They founded UVeye and quickly culled customers in the security services sector in Israel, Europe, and Africa.
A year later, they expanded to develop quality-control technology for the entire auto industry.
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From detecting bombs to inspecting tires
The company’s proprietary hardware combined with machine learning and computer-vision algorithms are what give it a leg up in the vehicle inspection market, Yaron Saghiv, VP Marketing, tells NoCamels.
“They started building undercarriage scanners with cameras and at the same time, they started developing an algorithm that could assist human beings and show them indications of potential threats. They trained an algorithm to detect things that shouldn’t be under the vehicle,” says Saghiv.
The brothers used a fleet of rental cars to teach the algorithm “what an ideal undercarriage of a vehicle” looks like. Anything that didn’t follow the standard was listed as an anomaly.
Today, UVeye’s technology is still used for its initial purpose to detect potential threats like weapons, explosives, and others.
“There are very big companies that tried for visual solutions to have better angles and taking pictures of the undercarriage. What helps us stand is that we started in the security market and aggregated a lot of data. The algorithm got smarter, it got to know a vehicle very well,” says Saghiv.
The auto industry as a whole, of course, could benefit from a technology that could detect potentially hazardous mechanical issues in a matter of seconds. The system is able to detect vehicle defects, including scratches, oil and rust leaks, as well as a comprehensive analysis of tires.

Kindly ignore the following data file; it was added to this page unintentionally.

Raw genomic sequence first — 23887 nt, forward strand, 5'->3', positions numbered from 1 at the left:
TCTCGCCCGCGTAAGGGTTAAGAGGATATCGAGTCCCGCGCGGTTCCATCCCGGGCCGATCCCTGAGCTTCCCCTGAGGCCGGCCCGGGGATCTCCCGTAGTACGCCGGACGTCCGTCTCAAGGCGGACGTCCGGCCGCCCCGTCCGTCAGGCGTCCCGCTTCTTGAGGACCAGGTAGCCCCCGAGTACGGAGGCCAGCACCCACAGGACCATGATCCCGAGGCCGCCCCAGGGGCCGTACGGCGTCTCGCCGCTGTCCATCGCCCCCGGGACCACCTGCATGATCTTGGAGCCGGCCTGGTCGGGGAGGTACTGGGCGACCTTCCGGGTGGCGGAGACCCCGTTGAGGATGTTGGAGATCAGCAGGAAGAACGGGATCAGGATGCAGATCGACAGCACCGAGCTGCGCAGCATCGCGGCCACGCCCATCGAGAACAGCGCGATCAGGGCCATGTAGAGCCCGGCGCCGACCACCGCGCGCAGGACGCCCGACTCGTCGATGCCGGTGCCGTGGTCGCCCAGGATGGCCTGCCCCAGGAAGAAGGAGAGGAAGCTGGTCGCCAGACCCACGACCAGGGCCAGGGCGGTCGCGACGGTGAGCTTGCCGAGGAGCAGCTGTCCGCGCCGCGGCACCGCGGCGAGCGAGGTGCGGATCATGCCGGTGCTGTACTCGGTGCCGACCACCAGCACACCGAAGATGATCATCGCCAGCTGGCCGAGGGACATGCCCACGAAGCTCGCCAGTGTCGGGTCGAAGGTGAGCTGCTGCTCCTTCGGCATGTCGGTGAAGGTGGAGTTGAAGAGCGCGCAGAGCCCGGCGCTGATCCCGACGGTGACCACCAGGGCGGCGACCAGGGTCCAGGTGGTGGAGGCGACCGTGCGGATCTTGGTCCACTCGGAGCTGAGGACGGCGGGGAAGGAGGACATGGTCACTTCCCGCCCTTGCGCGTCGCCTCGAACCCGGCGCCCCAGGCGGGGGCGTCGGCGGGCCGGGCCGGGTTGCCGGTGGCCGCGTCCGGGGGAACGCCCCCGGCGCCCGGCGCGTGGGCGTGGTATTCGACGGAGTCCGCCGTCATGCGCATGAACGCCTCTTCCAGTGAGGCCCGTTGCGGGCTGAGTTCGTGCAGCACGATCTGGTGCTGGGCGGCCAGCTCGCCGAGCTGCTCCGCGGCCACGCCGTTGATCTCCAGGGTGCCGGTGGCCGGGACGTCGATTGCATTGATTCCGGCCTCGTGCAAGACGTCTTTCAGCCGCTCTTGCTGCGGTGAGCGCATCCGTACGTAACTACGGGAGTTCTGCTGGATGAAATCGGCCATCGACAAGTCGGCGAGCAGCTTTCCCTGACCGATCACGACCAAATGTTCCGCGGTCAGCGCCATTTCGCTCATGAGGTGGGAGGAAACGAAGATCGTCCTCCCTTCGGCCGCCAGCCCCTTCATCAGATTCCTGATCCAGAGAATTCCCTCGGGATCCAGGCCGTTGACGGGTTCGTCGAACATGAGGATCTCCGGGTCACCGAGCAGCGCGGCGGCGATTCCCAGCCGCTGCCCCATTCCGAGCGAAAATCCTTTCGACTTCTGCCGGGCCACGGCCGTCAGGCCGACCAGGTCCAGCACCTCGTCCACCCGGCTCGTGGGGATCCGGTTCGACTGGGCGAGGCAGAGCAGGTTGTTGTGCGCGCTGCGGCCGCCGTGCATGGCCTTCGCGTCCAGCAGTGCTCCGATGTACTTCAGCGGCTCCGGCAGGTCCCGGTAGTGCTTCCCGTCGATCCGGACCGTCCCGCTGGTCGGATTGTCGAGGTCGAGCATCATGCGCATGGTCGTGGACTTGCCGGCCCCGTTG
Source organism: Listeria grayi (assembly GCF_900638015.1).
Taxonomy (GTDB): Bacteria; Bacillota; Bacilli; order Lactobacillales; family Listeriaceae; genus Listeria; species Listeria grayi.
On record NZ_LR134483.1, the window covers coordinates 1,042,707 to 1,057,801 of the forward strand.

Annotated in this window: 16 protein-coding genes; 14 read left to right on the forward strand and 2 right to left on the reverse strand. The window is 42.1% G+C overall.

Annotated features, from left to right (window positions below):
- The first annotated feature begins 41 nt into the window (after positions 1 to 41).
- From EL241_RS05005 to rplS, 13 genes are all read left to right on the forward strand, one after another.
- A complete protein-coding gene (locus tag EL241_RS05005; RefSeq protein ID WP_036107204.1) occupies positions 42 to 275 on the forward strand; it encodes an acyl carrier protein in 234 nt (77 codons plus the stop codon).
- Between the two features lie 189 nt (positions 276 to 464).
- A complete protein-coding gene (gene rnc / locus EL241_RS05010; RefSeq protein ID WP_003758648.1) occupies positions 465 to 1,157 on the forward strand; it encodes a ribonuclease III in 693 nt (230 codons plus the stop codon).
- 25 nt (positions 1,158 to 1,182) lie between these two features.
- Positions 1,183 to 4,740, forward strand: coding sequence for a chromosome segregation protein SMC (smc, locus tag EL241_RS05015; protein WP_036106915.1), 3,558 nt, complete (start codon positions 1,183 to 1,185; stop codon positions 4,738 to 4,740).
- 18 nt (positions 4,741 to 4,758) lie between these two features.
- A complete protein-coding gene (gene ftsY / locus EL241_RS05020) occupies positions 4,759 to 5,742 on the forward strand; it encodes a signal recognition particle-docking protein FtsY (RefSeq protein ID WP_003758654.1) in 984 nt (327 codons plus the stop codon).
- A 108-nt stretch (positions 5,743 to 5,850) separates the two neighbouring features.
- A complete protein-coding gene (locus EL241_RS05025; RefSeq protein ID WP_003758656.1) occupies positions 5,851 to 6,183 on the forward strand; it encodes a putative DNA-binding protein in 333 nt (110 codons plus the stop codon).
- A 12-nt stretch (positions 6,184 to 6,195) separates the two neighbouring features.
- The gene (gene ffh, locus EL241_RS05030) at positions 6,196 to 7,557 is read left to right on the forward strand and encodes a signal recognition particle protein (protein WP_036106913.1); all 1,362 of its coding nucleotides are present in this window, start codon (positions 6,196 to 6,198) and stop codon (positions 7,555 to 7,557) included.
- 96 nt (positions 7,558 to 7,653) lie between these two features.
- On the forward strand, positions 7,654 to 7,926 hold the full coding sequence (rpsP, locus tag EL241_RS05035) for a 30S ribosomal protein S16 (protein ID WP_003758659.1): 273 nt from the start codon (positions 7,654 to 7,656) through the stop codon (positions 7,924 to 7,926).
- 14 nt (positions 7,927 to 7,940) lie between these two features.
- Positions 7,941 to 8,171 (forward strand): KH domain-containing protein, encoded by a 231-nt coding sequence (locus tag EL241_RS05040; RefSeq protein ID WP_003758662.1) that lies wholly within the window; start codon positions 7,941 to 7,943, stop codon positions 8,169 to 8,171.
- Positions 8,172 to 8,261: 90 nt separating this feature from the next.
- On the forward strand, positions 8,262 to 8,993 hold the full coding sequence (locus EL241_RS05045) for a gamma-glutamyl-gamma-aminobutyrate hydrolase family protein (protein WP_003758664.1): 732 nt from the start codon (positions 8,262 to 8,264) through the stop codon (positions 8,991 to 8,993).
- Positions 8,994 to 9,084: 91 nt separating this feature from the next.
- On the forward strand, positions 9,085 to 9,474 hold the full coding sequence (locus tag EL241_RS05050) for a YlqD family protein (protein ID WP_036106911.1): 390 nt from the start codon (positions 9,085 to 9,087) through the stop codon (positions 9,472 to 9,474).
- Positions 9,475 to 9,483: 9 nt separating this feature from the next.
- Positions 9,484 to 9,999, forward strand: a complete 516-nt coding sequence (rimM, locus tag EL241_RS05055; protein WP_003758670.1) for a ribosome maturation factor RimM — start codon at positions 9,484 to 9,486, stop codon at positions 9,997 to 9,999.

In Frankfurt this month, the company showcased Artemis, its targeted tire application, and Helios, the underbody scanner that vehicles drive over to find defects.
Tire-related deaths in the US, according to a 2019 report, are higher than those killed by distracted driving involving cell phones.
So, a new inspection solution focused on the tires couldn’t be more welcome.
Artemis has tire scanners that stand at the side of the vehicle. The car or truck drives past and within seconds, the system updates its condition, pressure, abrasion, and scratches.
The system is set to be used for the first time by bus fleet operator Kavim in Israel. And Volvo is planning to introduce Helios and Atlas inspection systems at manufacturing facilities and dealerships, according to a company statement.
Saghiv says other case studies with main car companies are underway but preferred not to name them.
“Right now we’re in scale mode. We are expecting to install our systems in many more sites including rental companies, bus fleet operators, insurance companies… in the next few months, expect to see much more of our system,” Saghiv tells NoCamels.
So far, UVeye says it has generated millions of vehicle scans in dozens of countries around the world.
Viva Sarah Press is a journalist and speaker. She writes and talks about the creativity and innovation taking place in Israel and beyond. www.vivaspress.com